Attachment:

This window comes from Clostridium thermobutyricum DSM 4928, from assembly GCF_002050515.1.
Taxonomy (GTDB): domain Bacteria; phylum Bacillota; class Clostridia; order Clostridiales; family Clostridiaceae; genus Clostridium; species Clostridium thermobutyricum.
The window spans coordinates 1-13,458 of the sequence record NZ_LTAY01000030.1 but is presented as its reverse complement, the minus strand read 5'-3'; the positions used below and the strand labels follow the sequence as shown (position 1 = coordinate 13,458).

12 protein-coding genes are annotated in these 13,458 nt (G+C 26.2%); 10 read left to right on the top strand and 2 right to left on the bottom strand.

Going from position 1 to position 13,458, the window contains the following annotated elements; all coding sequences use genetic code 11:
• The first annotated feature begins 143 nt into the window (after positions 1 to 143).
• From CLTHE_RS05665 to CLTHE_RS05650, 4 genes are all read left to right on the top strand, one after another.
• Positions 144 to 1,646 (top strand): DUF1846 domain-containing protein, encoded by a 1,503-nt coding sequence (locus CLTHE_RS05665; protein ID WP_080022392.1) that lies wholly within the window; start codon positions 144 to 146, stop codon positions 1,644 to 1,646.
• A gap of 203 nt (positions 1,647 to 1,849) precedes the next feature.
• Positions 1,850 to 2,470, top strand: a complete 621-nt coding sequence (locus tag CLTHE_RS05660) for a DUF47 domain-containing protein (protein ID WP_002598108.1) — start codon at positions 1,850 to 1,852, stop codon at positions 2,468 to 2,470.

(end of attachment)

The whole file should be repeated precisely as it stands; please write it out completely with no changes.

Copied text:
This window comes from Clostridium thermobutyricum DSM 4928, from assembly GCF_002050515.1.
Taxonomy (GTDB): domain Bacteria; phylum Bacillota; class Clostridia; order Clostridiales; family Clostridiaceae; genus Clostridium; species Clostridium thermobutyricum.
The window spans coordinates 1-13,458 of the sequence record NZ_LTAY01000030.1 but is presented as its reverse complement, the minus strand read 5'-3'; the positions used below and the strand labels follow the sequence as shown (position 1 = coordinate 13,458).

12 protein-coding genes are annotated in these 13,458 nt (G+C 26.2%); 10 read left to right on the top strand and 2 right to left on the bottom strand.

Going from position 1 to position 13,458, the window contains the following annotated elements; all coding sequences use genetic code 11:
• The first annotated feature begins 143 nt into the window (after positions 1 to 143).
• From CLTHE_RS05665 to CLTHE_RS05650, 4 genes are all read left to right on the top strand, one after another.
• Positions 144 to 1,646 (top strand): DUF1846 domain-containing protein, encoded by a 1,503-nt coding sequence (locus CLTHE_RS05665; protein ID WP_080022392.1) that lies wholly within the window; start codon positions 144 to 146, stop codon positions 1,644 to 1,646.
• A gap of 203 nt (positions 1,647 to 1,849) precedes the next feature.
• Positions 1,850 to 2,470, top strand: a complete 621-nt coding sequence (locus tag CLTHE_RS05660) for a DUF47 domain-containing protein (protein ID WP_002598108.1) — start codon at positions 1,850 to 1,852, stop codon at positions 2,468 to 2,470.